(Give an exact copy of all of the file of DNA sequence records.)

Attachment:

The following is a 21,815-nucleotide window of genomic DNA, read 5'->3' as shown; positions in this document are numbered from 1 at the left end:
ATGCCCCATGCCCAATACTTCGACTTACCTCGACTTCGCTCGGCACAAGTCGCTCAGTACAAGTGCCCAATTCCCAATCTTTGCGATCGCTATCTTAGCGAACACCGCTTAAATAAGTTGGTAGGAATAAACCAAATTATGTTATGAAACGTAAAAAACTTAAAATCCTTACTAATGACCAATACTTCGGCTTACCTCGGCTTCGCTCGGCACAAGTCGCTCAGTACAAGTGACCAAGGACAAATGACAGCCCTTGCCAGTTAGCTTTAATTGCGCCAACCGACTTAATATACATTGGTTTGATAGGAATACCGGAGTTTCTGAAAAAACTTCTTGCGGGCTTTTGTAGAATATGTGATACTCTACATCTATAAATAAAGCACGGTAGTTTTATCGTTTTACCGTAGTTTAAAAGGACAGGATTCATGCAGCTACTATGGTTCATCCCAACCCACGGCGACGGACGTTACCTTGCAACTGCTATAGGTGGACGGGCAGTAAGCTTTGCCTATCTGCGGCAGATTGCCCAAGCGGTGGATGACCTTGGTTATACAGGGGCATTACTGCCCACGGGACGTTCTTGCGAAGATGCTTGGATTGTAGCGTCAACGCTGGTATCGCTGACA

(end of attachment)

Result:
The following is a 21,815-nucleotide window of genomic DNA, read 5'->3' as shown; positions in this document are numbered from 1 at the left end:
ATGCCCCATGCCCAATACTTCGACTTACCTCGACTTCGCTCGGCACAAGTCGCTCAGTACAAGTGCCCAATTCCCAATCTTTGCGATCGCTATCTTAGCGAACACCGCTTAAATAAGTTGGTAGGAATAAACCAAATTATGTTATGAAACGTAAAAAACTTAAAATCCTTACTAATGACCAATACTTCGGCTTACCTCGGCTTCGCTCGGCACAAGTCGCTCAGTACAAGTGACCAAGGACAAATGACAGCCCTTGCCAGTTAGCTTTAATTGCGCCAACCGACTTAATATACATTGGTTTGATAGGAATACCGGAGTTTCTGAAAAAACTTCTTGCGGGCTTTTGTAGAATATGTGATACTCTACATCTATAAATAAAGCACGGTAGTTTTATCGTTTTACCGTAGTTTAAAAGGACAGGATTCATGCAGCTACTATGGTTCATCCCAACCCACGGCGACGGACGTTACCTTGCAACTGCTATAGGTGGACGGGCAGTAAGCTTTGCCTATCTGCGGCAGATTGCCCAAGCGGTGGATGACCTTGGTTATACAGGGGCATTACTGCCCACGGGACGTTCTTGCGAAGATGCTTGGATTGTAGCGTCAACGCTGGTATCGCTGACA